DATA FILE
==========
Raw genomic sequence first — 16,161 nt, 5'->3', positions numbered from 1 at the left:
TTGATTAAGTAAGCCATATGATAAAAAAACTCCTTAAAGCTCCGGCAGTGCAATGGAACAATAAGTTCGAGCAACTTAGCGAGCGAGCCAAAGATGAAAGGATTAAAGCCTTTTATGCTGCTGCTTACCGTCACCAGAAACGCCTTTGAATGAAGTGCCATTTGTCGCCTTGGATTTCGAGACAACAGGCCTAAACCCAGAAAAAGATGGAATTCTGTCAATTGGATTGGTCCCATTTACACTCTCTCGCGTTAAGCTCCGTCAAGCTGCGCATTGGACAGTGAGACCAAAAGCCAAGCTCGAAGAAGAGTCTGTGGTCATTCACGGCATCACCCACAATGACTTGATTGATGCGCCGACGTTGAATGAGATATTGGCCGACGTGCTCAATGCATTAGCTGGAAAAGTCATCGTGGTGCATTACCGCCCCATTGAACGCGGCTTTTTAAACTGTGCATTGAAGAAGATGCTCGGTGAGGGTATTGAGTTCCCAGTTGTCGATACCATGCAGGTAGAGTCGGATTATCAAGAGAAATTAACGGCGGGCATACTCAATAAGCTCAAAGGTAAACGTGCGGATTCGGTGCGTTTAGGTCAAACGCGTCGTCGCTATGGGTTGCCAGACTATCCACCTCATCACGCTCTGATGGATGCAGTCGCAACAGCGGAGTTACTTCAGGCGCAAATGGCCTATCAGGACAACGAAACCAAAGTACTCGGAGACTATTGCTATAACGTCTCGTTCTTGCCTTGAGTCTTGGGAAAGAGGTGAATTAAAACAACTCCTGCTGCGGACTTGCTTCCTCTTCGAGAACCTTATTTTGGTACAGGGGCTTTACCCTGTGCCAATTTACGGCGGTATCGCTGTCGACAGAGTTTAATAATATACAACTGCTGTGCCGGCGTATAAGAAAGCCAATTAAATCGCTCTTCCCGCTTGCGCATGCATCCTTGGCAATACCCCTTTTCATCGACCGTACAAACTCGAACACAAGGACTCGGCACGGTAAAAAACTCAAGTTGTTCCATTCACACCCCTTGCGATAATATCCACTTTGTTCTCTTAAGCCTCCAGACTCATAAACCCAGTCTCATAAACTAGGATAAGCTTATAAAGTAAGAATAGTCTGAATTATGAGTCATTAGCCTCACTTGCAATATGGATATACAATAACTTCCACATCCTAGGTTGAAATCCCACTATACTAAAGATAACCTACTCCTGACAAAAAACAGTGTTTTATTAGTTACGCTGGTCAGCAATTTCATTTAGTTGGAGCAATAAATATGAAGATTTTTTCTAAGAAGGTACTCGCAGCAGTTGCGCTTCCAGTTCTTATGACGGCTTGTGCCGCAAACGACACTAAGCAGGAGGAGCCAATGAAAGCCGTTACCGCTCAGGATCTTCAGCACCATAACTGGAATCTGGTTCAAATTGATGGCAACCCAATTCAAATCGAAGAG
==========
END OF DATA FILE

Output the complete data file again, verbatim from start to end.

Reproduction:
Raw genomic sequence first — 16,161 nt, 5'->3', positions numbered from 1 at the left:
TTGATTAAGTAAGCCATATGATAAAAAAACTCCTTAAAGCTCCGGCAGTGCAATGGAACAATAAGTTCGAGCAACTTAGCGAGCGAGCCAAAGATGAAAGGATTAAAGCCTTTTATGCTGCTGCTTACCGTCACCAGAAACGCCTTTGAATGAAGTGCCATTTGTCGCCTTGGATTTCGAGACAACAGGCCTAAACCCAGAAAAAGATGGAATTCTGTCAATTGGATTGGTCCCATTTACACTCTCTCGCGTTAAGCTCCGTCAAGCTGCGCATTGGACAGTGAGACCAAAAGCCAAGCTCGAAGAAGAGTCTGTGGTCATTCACGGCATCACCCACAATGACTTGATTGATGCGCCGACGTTGAATGAGATATTGGCCGACGTGCTCAATGCATTAGCTGGAAAAGTCATCGTGGTGCATTACCGCCCCATTGAACGCGGCTTTTTAAACTGTGCATTGAAGAAGATGCTCGGTGAGGGTATTGAGTTCCCAGTTGTCGATACCATGCAGGTAGAGTCGGATTATCAAGAGAAATTAACGGCGGGCATACTCAATAAGCTCAAAGGTAAACGTGCGGATTCGGTGCGTTTAGGTCAAACGCGTCGTCGCTATGGGTTGCCAGACTATCCACCTCATCACGCTCTGATGGATGCAGTCGCAACAGCGGAGTTACTTCAGGCGCAAATGGCCTATCAGGACAACGAAACCAAAGTACTCGGAGACTATTGCTATAACGTCTCGTTCTTGCCTTGAGTCTTGGGAAAGAGGTGAATTAAAACAACTCCTGCTGCGGACTTGCTTCCTCTTCGAGAACCTTATTTTGGTACAGGGGCTTTACCCTGTGCCAATTTACGGCGGTATCGCTGTCGACAGAGTTTAATAATATACAACTGCTGTGCCGGCGTATAAGAAAGCCAATTAAATCGCTCTTCCCGCTTGCGCATGCATCCTTGGCAATACCCCTTTTCATCGACCGTACAAACTCGAACACAAGGACTCGGCACGGTAAAAAACTCAAGTTGTTCCATTCACACCCCTTGCGATAATATCCACTTTGTTCTCTTAAGCCTCCAGACTCATAAACCCAGTCTCATAAACTAGGATAAGCTTATAAAGTAAGAATAGTCTGAATTATGAGTCATTAGCCTCACTTGCAATATGGATATACAATAACTTCCACATCCTAGGTTGAAATCCCACTATACTAAAGATAACCTACTCCTGACAAAAAACAGTGTTTTATTAGTTACGCTGGTCAGCAATTTCATTTAGTTGGAGCAATAAATATGAAGATTTTTTCTAAGAAGGTACTCGCAGCAGTTGCGCTTCCAGTTCTTATGACGGCTTGTGCCGCAAACGACACTAAGCAGGAGGAGCCAATGAAAGCCGTTACCGCTCAGGATCTTCAGCACCATAACTGGAATCTGGTTCAAATTGATGGCAACCCAATTCAAATCGAAGAG